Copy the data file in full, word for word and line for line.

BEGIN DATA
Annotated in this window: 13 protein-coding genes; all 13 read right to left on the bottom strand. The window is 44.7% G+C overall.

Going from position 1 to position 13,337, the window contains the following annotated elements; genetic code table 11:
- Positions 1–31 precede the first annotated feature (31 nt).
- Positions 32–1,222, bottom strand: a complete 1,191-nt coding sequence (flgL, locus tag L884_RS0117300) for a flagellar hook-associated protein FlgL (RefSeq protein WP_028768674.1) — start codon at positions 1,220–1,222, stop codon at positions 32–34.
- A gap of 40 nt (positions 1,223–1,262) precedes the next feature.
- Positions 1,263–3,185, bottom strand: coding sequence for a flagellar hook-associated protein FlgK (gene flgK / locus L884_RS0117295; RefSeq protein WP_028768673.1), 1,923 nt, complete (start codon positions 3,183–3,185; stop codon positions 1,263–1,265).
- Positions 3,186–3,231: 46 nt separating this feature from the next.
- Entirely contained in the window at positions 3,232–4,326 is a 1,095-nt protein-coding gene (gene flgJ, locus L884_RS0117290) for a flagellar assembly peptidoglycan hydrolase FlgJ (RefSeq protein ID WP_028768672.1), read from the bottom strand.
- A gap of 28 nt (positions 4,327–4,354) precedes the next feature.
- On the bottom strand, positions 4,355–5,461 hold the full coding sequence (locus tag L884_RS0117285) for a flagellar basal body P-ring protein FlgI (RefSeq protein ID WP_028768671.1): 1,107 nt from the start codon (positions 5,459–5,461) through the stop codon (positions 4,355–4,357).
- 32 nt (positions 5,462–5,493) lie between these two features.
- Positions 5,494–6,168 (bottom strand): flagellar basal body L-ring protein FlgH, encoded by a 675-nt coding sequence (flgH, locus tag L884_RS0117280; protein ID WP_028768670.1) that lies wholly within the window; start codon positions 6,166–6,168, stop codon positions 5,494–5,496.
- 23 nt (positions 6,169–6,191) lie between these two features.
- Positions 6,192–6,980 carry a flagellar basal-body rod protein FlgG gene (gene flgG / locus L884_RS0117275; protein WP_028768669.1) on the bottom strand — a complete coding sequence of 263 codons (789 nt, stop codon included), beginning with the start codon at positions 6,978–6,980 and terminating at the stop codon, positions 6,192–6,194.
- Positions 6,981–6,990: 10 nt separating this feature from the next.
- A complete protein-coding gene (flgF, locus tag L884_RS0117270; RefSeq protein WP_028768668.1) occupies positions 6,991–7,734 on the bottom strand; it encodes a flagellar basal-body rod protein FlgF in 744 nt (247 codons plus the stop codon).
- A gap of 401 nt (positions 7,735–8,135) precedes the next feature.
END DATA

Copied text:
Annotated in this window: 13 protein-coding genes; all 13 read right to left on the bottom strand. The window is 44.7% G+C overall.

Going from position 1 to position 13,337, the window contains the following annotated elements; genetic code table 11:
- Positions 1–31 precede the first annotated feature (31 nt).
- Positions 32–1,222, bottom strand: a complete 1,191-nt coding sequence (flgL, locus tag L884_RS0117300) for a flagellar hook-associated protein FlgL (RefSeq protein WP_028768674.1) — start codon at positions 1,220–1,222, stop codon at positions 32–34.
- A gap of 40 nt (positions 1,223–1,262) precedes the next feature.
- Positions 1,263–3,185, bottom strand: coding sequence for a flagellar hook-associated protein FlgK (gene flgK / locus L884_RS0117295; RefSeq protein WP_028768673.1), 1,923 nt, complete (start codon positions 3,183–3,185; stop codon positions 1,263–1,265).
- Positions 3,186–3,231: 46 nt separating this feature from the next.
- Entirely contained in the window at positions 3,232–4,326 is a 1,095-nt protein-coding gene (gene flgJ, locus L884_RS0117290) for a flagellar assembly peptidoglycan hydrolase FlgJ (RefSeq protein ID WP_028768672.1), read from the bottom strand.
- A gap of 28 nt (positions 4,327–4,354) precedes the next feature.
- On the bottom strand, positions 4,355–5,461 hold the full coding sequence (locus tag L884_RS0117285) for a flagellar basal body P-ring protein FlgI (RefSeq protein ID WP_028768671.1): 1,107 nt from the start codon (positions 5,459–5,461) through the stop codon (positions 4,355–4,357).
- 32 nt (positions 5,462–5,493) lie between these two features.
- Positions 5,494–6,168 (bottom strand): flagellar basal body L-ring protein FlgH, encoded by a 675-nt coding sequence (flgH, locus tag L884_RS0117280; protein ID WP_028768670.1) that lies wholly within the window; start codon positions 6,166–6,168, stop codon positions 5,494–5,496.
- 23 nt (positions 6,169–6,191) lie between these two features.
- Positions 6,192–6,980 carry a flagellar basal-body rod protein FlgG gene (gene flgG / locus L884_RS0117275; protein WP_028768669.1) on the bottom strand — a complete coding sequence of 263 codons (789 nt, stop codon included), beginning with the start codon at positions 6,978–6,980 and terminating at the stop codon, positions 6,192–6,194.
- Positions 6,981–6,990: 10 nt separating this feature from the next.
- A complete protein-coding gene (flgF, locus tag L884_RS0117270; RefSeq protein WP_028768668.1) occupies positions 6,991–7,734 on the bottom strand; it encodes a flagellar basal-body rod protein FlgF in 744 nt (247 codons plus the stop codon).
- A gap of 401 nt (positions 7,735–8,135) precedes the next feature.